Until then, I will head to Taverna, where the lengthy list of gluten-free items they hand you doesn’t feel like a kids’ menu. I blended in easily here. Besides six risotto dishes, they offer five pasta selections tossed with fancy ingredients. They use the same corn-based pasta as Maggiano’s, but they cook it properly. It’s as al dente as gluten-less pasta can get. The Bolognese sauce is hearty. The inevitable chalky finish that comes with gluten-free pasta is masked when covered with shrimp, garlic, white wine, grape tomatoes, capers, and butter sauce.
Over my 18-year career as a restaurant critic, I avoided fried and processed foods unless they were part of a review. Those are easy corners to cut if you eat for a living and do not want to have your front door widened so you can get inside. But at least twice a year, I had to have a fix of greasy, salty, crunchy fried chicken seasoned with jalapeño juice and a hefty side of dill pickle chips. Every time I looked at a picture of fried chicken, my gut would thump like a danger-danger drum signal through my intestines.
At times I craved it so badly that I almost risked the onset of leaky gut for just a few glorious minutes with juicy chicken encased in crisp fried flour. Eating fried chicken is in my DNA. I can still taste my grandmother’s pan-fried-in-Crisco version. Cutting so many foods out of your diet is like losing close friends. To me, eliminating fried chicken was worse, like losing a sibling.
Thankfully, I discovered that Max’s Wine Dive serves a gluten-free fried chicken. I was skeptical when I entered the McKinney Avenue spot. But when the platter filled with mashed potatoes, collard greens, and three fist-size pieces of chicken was set before me, my heart raced. It looked like fried chicken, and five minutes later I confirmed it tasted close enough to the real deal.
A few weeks later, I called Max’s executive chef, Patrick Russell, a talented man who cooked at Craft Dallas for four years. “Our owner, Jerry Lasco, is celiac,” Russell says. “Two years ago, he asked us to create a gluten-free fried chicken. It’s badass.”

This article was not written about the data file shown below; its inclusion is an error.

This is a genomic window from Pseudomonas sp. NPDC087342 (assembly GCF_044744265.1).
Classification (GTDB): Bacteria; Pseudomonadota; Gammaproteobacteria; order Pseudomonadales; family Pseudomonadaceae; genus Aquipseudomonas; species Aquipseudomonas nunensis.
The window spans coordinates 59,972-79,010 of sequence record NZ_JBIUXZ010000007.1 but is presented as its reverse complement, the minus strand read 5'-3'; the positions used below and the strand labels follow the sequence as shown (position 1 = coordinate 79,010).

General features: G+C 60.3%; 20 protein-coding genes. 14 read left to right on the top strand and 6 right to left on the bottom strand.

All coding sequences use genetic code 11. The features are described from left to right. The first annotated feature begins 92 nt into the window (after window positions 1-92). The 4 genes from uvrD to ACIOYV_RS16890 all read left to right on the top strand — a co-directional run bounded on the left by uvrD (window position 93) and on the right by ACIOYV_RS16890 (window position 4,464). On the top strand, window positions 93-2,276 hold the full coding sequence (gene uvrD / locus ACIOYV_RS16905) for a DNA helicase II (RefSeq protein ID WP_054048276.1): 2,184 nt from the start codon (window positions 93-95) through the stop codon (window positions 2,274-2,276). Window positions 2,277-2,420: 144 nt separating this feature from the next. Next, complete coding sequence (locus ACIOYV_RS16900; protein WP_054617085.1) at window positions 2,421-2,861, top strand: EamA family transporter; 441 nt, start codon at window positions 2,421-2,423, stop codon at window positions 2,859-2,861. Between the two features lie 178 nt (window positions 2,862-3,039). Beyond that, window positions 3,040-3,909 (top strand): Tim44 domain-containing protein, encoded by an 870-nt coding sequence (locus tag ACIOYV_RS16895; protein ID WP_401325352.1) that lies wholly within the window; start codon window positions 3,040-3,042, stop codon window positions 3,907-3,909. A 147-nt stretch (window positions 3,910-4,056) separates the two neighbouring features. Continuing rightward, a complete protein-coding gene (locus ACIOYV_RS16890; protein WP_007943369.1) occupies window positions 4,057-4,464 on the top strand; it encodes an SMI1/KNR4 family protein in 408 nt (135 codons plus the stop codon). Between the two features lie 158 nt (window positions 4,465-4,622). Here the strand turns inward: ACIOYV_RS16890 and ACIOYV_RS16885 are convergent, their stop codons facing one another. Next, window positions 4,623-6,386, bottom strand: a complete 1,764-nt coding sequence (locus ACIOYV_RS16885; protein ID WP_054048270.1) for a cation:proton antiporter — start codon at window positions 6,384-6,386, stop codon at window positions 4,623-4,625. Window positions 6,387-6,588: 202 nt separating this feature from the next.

The gluten-free version was an off-the-menu item. Russell says they sold one or two orders a week. “Now we have it on the menu, and we are selling 10 to 15 orders a day,” he says.
Russell uses the Ancient Grains Flour Blend made by King Arthur. The chicken is dipped in jalapeño-spiked buttermilk, rolled in flour and the same seasonings used on the glutenized version, and the chicken is fried in a separate fryer. (Note to highly sensitive customers: always ask if restaurant food is prepared in a gluten-free zone. Most places do not have a designated area.) Russell mixes the gluten-free flour first thing in the morning or at the end of a shift, so there is no chance of contamination from other flours in the air. The staff and servers have all been required to study the restaurant’s guide to food sensitivities. “It’s so rewarding to have customers who haven’t had fried chicken come in and eat our gluten-free chicken,” Russell says. “I can’t believe how happy they get.”
For those of us who have benefited from eliminating gluten from our diet, happy is an understatement. I think Russell said it best: it is badass.